As it worked out, even the 1950-D nickel would eventually run out of steam in terms of price increases and the 1955-D and the other dimes of 1955 did the same, although they never really had the price increases seen in the 1950-D. It turned out to be a disappointment to those who had acquired uncirculated rolls of the 1955-D and the other 1955 dimes as with supplies available they never really rose in price the way the owners expected.

That set up a situation that is particularly interesting in the case of the 1955-D and other dimes of 1955, but which also applies to the dates through the 1964-D. With the elimination of silver from the dime starting in 1965 all of the dates from the 1950s and 1960s were pulled from circulation. There were also rolls and bags of many of the dates as people since the 1950-D had been careful to set aside quantities of all new issues.
For years all of those 90 percent silver dimes in all grades and with virtually all dates being involved simply gathered dust as no matter how low their mintage, they were available.

In the late 1970s, however, the price of silver began to rise in a most unusual manner. People for years had expected silver price increases but no one expected anything like what happened with the peak being reached in early 1980 when it briefly reached $50 an ounce.

In the period leading up to the peak and even following it, millions of Roosevelt dimes were melted. It did not matter what date they were or what grade as when you have $50-an-ounce silver any Roosevelt dime is worth $3.60 and that is more than most were worth in any grade at the time, though because the refineries were backed up, the highest price paid for these was $2.40, or 24 times face value.

 Those holding the 1955-D might have hesitated, knowing it was the third lowest mintage Roosevelt dime, but at $50-an ounce-silver, even the 1955-D seemed likely to have reached its peak price.

Today at $10 in MS-65, the 1955-D has more than doubled in less than three years.

The 1955-D may have even a better future. It has become a true wild card in terms of availability. We know large numbers were melted, but we do not know how many or how strong the supply is today.

It will take some years of price increases to induce more people to submit these dates to grading services. Only the passage of time and additional demand will clear up the matter of ultimate scarcity.

Who knows, the 1958-D could have been more heavily melted. We just don?t know. Until we get concrete statistics, we collectors simply must assume that coins were melted in proportion to their mintages.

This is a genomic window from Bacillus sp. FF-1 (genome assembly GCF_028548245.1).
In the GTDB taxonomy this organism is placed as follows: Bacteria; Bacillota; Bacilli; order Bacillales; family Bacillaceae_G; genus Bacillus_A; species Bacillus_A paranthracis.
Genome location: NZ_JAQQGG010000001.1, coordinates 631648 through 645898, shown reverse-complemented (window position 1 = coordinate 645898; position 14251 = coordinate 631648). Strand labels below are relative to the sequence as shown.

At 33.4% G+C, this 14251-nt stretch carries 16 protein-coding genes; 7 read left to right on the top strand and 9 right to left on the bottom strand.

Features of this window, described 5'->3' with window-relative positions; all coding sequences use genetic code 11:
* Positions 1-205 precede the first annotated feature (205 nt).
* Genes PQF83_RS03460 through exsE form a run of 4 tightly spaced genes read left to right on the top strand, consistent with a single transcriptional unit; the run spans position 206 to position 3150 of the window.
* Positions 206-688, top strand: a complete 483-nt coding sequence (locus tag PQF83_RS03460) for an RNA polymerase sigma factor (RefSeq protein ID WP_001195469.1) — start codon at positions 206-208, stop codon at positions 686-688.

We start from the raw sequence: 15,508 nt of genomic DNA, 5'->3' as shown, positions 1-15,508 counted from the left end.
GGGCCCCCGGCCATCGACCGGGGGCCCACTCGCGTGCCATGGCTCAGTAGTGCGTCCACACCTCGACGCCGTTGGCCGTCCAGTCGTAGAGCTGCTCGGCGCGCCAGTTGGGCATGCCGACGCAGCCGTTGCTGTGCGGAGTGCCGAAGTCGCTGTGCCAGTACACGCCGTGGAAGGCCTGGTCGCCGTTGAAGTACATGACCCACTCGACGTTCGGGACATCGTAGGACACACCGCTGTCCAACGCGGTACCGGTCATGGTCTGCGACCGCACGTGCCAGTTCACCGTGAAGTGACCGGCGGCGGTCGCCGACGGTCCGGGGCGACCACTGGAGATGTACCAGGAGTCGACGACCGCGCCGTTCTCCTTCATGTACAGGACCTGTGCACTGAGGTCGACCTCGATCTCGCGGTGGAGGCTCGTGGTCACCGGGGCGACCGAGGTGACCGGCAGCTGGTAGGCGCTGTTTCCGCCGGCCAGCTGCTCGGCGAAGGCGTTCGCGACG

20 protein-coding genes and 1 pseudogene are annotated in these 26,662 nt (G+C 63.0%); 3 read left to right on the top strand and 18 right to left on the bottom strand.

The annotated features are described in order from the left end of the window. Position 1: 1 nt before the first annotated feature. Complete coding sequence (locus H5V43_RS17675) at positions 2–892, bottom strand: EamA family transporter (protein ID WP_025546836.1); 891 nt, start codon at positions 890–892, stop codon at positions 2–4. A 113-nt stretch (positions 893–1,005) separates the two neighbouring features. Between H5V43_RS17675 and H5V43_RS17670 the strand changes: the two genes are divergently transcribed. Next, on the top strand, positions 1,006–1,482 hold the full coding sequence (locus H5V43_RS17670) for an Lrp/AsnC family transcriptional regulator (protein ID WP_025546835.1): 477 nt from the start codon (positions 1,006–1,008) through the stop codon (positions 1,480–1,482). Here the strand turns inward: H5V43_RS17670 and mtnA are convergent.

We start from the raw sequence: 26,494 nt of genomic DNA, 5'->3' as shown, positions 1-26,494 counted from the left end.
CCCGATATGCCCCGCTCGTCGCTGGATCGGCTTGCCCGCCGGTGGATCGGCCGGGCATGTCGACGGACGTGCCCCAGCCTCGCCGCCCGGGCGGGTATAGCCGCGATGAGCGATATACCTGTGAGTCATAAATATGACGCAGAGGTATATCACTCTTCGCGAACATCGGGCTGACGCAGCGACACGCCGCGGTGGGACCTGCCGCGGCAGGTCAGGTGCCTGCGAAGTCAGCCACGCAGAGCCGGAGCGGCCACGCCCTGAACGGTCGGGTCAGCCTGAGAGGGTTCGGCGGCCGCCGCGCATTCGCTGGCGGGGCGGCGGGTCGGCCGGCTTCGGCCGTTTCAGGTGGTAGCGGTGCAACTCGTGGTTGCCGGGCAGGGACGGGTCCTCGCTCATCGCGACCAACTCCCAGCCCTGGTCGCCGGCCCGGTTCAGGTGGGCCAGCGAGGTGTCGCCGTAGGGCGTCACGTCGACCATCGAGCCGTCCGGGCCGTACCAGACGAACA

With additional demand in the future, we might see the current supplies however small or large tested and at that point in time it will be possible to determine what dates are less available than others and deserving of higher prices.

Just as the 90 percent silver dates from Denver and the other facilities are hard to predict or even analyze, the dates with no silver that started in 1965 are equally tough to determine but for other reasons. Certainly we have seen no melting of the clad Roosevelt dimes since 1965, but we have also seen very sporadic saving. That is natural with new issues but is more pronounced in the case of dates from the past few decades and especially since the 1980s.

The reason why there has been relatively little saving of new dates involves an old factor and a new. The old factor is simply that more often than not new dates are saved only in small numbers by collectors who need an example for their collections. Dealers, however, figuring that there is little profit in new dates and little demand as their customers can buy their own roll or mint set or whatever they want simply do not set aside large quantities of new dates and that has happened for at least the past century.

There is a new factor as well and that is that since the 1980s the options when it comes to new issues have expanded greatly. There are commemoratives and bullion coins and proof bullion coins and silver proof sets and any number of other items and that means less money is likely to be spent on something as routine as an uncirculated roll of new Denver dimes.

We really have no idea what dates might turn out to be in short supply, although the 1982-D and 1983-D might well be the prime examples of the potential of some modern dates. In 1982 and 1983 there were no mint sets and that means there are not 1 million or more Mint State examples of these two dates sitting in sets that can potentially be broken up if the price is right. That is why the 1982-D is $3 in MS-65 and the 1983-D is $2.50, more than twice the price of an average date. We know the supplies of the 1982-D and 1983-D are suspect and that produces higher prices, but there are probably a number of other dates as well. We cannot be sure what those dates are but the 1984-D and 1986-D are two that are already well above the available date price and others will probably surface over time.
With the enormous uncertainty over supplies both of the silver Denver Roosevelt dimes as well as the clad dates since 1965, we can expect that Denver Roosevelt dimes will be a very interesting group in the years to come. Fortunately, at today?s prices you can obtain any and all Denver Roosevelt dimes and that makes for a great collection of interesting coins that might just be financially rewarding in the future.